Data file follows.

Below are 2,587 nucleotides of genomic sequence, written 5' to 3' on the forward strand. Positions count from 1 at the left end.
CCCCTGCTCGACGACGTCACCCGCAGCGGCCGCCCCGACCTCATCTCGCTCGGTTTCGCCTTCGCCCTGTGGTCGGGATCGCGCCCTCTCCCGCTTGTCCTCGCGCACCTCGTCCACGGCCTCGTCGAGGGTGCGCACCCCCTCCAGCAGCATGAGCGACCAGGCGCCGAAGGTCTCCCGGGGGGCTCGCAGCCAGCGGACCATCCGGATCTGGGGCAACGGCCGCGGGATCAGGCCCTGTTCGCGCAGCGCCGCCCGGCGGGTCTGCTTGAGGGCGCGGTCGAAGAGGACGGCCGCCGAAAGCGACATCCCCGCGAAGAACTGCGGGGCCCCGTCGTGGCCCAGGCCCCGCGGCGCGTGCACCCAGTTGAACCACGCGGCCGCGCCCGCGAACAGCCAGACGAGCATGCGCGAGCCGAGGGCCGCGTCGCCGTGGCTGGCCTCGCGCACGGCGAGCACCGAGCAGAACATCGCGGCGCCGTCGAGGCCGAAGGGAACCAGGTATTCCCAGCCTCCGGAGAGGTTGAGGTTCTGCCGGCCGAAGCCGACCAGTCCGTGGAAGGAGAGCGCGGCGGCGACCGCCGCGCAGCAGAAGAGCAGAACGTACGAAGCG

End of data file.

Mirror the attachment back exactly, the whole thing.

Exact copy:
Below are 2,587 nucleotides of genomic sequence, written 5' to 3' on the forward strand. Positions count from 1 at the left end.
CCCCTGCTCGACGACGTCACCCGCAGCGGCCGCCCCGACCTCATCTCGCTCGGTTTCGCCTTCGCCCTGTGGTCGGGATCGCGCCCTCTCCCGCTTGTCCTCGCGCACCTCGTCCACGGCCTCGTCGAGGGTGCGCACCCCCTCCAGCAGCATGAGCGACCAGGCGCCGAAGGTCTCCCGGGGGGCTCGCAGCCAGCGGACCATCCGGATCTGGGGCAACGGCCGCGGGATCAGGCCCTGTTCGCGCAGCGCCGCCCGGCGGGTCTGCTTGAGGGCGCGGTCGAAGAGGACGGCCGCCGAAAGCGACATCCCCGCGAAGAACTGCGGGGCCCCGTCGTGGCCCAGGCCCCGCGGCGCGTGCACCCAGTTGAACCACGCGGCCGCGCCCGCGAACAGCCAGACGAGCATGCGCGAGCCGAGGGCCGCGTCGCCGTGGCTGGCCTCGCGCACGGCGAGCACCGAGCAGAACATCGCGGCGCCGTCGAGGCCGAAGGGAACCAGGTATTCCCAGCCTCCGGAGAGGTTGAGGTTCTGCCGGCCGAAGCCGACCAGTCCGTGGAAGGAGAGCGCGGCGGCGACCGCCGCGCAGCAGAAGAGCAGAACGTACGAAGCG